2. is it possible to select a subset of a table into the table variable? i.e. with out using an insert statement, but rather something more like
    SET @table_name = (SELECT col1, col2, col3 FROM TABLE1)
    I tried this without success.

    James
    1. Yes, you can, as in:
    PHP Code:
    DECLARE @t TABLE (
       
    id        INT        IDENTITY
    ,  v        VARCHAR(20)    NOT NULL
    )

    INSERT INTO @(vVALUES ('One')
    INSERT INTO @(vVALUES ('Two')
    INSERT INTO @(vVALUES ('Three')

    SELECT FROM @
    2. Not as you've shown it, but you can sneak up on it using the INSERT INTO syntax.

    -PatP

  10. #10
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    Indexing temp tables? It'll be a wash because of the possibility of recompiles and locking of sysobjects, sysindexes, and syscolumns in tempdb. I've never indexed a temp table because I've never had them big enough to bother. If it turns out to be of significant size, maybe using temp table was not the best choice? Percentage of table scan on it should be minimal compared to overall cost of the query, and THIS should be the main determinant whether to use temp table or not. And as far as a difference between # vs. @, - I'd use # only if I want to store a result of an " insert #tmp execute sp", otherwise - it's definitely @.

  11. #11
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    I've gotten performance boosts from indexing table variables and temp tables, but only if they are referenced multiple times in a procedure. I normally use table variables now, but will revert to temp tables when I need additional indexes that can't be added to a table variable.
    If it's not practically useful, then it's practically useless.

    blindman
    www.chess.com: "sqlblindman"
    www.LobsterShot.blogspot.com

  12. #12
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    We're the same way blindman. We do have some batch processes that run at night though where we have received huge performance gains from indexed temp tables. Usually they have 75k-700k records though and are joined several times.

    The performance increase on anything over several thousand can be mind-boggling by just building an index on the temp table.
    MeanOldDBA
    derrickleggett@hotmail.com
    When life gives you a lemon, fire the DBA.

  13. #13
    Join Date
    Aug 2003
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    111
    Originally posted by Pat Phelan
    1. Yes, you can, as in:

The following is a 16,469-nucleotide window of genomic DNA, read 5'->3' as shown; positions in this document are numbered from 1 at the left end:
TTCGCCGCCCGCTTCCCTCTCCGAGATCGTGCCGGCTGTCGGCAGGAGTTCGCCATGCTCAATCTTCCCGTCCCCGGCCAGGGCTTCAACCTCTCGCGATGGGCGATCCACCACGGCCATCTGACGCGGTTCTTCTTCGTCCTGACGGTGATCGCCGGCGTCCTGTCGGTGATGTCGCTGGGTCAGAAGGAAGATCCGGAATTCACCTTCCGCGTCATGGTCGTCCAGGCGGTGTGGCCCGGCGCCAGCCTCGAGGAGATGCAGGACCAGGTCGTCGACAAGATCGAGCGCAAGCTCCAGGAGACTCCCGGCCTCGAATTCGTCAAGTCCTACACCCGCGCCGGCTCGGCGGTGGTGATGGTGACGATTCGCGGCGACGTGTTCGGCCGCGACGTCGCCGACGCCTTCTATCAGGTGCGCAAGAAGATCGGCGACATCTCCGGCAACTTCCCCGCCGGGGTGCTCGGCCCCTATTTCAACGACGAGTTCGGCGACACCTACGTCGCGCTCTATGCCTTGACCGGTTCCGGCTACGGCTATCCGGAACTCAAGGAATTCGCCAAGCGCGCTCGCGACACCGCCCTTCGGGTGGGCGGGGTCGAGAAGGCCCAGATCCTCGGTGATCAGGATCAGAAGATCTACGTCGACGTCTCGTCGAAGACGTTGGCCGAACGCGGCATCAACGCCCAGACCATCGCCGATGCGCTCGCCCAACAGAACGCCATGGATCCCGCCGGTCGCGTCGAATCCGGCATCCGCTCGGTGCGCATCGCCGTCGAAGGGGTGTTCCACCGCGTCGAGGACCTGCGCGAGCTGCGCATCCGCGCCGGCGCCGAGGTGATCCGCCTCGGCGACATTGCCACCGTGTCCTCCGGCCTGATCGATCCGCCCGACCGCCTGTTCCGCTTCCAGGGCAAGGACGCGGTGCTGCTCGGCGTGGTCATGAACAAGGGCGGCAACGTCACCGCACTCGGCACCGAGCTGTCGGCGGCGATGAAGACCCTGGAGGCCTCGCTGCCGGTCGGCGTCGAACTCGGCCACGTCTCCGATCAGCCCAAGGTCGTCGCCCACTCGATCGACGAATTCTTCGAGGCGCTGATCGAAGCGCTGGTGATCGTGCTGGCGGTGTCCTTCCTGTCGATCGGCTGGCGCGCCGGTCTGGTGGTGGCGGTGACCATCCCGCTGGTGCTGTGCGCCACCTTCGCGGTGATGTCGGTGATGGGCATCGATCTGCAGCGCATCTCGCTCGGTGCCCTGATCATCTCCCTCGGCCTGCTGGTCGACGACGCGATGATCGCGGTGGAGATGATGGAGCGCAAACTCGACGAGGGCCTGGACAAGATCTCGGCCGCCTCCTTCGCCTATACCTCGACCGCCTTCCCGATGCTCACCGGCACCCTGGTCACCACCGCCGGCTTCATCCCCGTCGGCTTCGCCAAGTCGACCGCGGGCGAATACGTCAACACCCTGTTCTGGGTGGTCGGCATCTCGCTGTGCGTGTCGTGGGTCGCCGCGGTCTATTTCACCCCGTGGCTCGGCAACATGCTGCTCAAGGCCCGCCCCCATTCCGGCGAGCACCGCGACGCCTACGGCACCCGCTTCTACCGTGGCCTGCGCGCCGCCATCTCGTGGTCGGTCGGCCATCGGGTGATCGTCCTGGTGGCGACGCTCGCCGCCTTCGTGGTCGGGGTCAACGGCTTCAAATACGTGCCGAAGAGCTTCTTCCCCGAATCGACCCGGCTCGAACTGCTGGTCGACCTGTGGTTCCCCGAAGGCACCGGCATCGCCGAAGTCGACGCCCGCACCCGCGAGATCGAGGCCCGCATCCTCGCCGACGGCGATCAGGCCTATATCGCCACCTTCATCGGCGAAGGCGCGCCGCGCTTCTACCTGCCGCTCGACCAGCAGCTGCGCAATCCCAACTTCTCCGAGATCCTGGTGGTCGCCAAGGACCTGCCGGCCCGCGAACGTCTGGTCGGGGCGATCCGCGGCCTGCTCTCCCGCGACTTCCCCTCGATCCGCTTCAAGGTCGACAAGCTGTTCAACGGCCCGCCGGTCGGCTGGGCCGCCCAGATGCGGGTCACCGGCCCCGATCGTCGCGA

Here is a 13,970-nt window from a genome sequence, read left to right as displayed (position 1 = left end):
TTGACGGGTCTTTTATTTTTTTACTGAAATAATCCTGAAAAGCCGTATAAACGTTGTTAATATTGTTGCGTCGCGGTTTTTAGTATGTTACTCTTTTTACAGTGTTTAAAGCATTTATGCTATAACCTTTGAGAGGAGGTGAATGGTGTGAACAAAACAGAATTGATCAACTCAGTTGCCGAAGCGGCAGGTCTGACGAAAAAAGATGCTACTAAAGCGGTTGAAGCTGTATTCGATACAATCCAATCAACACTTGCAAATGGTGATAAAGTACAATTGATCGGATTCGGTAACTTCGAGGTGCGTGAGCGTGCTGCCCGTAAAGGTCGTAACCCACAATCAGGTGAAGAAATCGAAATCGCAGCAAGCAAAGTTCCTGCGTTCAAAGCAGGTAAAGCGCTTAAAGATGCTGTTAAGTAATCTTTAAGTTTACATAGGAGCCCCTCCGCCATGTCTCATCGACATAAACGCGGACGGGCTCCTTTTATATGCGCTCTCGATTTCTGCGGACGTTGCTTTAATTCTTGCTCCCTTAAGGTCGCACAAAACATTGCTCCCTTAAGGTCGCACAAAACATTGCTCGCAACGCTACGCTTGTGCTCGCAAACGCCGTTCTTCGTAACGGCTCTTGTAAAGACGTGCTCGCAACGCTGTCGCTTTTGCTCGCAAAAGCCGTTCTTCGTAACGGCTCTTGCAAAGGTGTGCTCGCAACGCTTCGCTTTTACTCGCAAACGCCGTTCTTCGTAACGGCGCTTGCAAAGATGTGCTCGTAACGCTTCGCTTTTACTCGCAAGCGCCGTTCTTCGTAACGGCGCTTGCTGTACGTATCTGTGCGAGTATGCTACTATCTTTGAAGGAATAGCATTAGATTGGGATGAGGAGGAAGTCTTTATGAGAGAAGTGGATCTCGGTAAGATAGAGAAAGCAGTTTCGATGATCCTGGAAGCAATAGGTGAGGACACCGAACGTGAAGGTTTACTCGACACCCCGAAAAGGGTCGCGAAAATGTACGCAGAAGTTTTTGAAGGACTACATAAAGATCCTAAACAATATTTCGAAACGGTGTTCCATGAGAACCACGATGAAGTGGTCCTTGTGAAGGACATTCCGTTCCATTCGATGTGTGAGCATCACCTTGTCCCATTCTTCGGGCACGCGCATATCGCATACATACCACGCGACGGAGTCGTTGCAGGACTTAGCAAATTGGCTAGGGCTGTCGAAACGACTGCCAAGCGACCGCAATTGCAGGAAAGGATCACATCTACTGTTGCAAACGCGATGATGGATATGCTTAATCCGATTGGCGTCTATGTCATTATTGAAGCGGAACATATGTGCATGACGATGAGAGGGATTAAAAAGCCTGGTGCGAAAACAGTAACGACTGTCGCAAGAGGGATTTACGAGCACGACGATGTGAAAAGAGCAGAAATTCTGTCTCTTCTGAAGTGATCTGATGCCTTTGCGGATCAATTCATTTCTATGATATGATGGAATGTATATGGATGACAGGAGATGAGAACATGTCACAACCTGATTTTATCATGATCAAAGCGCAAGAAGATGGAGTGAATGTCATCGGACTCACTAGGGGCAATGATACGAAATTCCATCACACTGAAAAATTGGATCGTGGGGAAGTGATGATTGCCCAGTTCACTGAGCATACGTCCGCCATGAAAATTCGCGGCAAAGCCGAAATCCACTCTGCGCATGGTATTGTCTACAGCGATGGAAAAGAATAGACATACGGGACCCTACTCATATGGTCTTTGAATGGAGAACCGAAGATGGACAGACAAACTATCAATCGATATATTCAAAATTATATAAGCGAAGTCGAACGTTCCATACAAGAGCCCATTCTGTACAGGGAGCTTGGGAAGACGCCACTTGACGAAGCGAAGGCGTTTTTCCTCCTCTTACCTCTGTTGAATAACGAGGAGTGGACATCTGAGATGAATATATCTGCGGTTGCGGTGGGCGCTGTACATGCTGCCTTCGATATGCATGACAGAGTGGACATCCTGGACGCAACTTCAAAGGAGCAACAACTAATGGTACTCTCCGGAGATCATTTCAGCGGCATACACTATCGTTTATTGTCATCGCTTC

PHP Code:
    DECLARE @t TABLE (
       
    id        INT        IDENTITY
    ,  v        VARCHAR(20)    NOT NULL
    )

    INSERT INTO @(vVALUES ('One')
    INSERT INTO @(vVALUES ('Two')
    INSERT INTO @(vVALUES ('Three')

    SELECT FROM @
    2. Not as you've shown it, but you can sneak up on it using the INSERT INTO syntax.

    -PatP
    Cheers

    For answer to question 2, did u mean something like ...

    INSERT INTO myTable99(Col1)
    SELECT '1~2~3~4~5' UNION ALL
    SELECT '1~2~3~4~5' UNION ALL
    SELECT '1,2~3,4,5'

    I pulled it above off another thread. hehehe.

    James
    Last edited by nano_electronix; 04-09-04 at 21:50.

  14. #14
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    I think the question was, can you use SELECT INTO to create a table variable the same way you can create other tables on the fly, and the answer is no. Table variables must be explicitly defined, though I'm not sure what Pat meant by "sneaking up on it". Pat?
    If it's not practically useful, then it's practically useless.

    blindman
    www.chess.com: "sqlblindman"
    www.LobsterShot.blogspot.com

  15. #15
    Join Date
    Aug 2003
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    111
    Is this possible?

    DECLARE @t TABLE (
    col1 VARCHAR(20),
    col2 VARCHAR(20),
    col3 VARCHAR(20)
    )


    INSERT INTO @t
    (col1, col2, col3)
    values
    (SELECT col1, col2, col3 FROM src_table)


    sorry i have to ask instead of trying it out myself, main reason is because i had a fresh install which i want to ghost before i do anything to it and i don't want to import any sample database into the freshly installed database.


    I guess the question i am asking about is -
    "Is it possible to do multiple insert like how i wrote the insert query above?"

    cheers

    James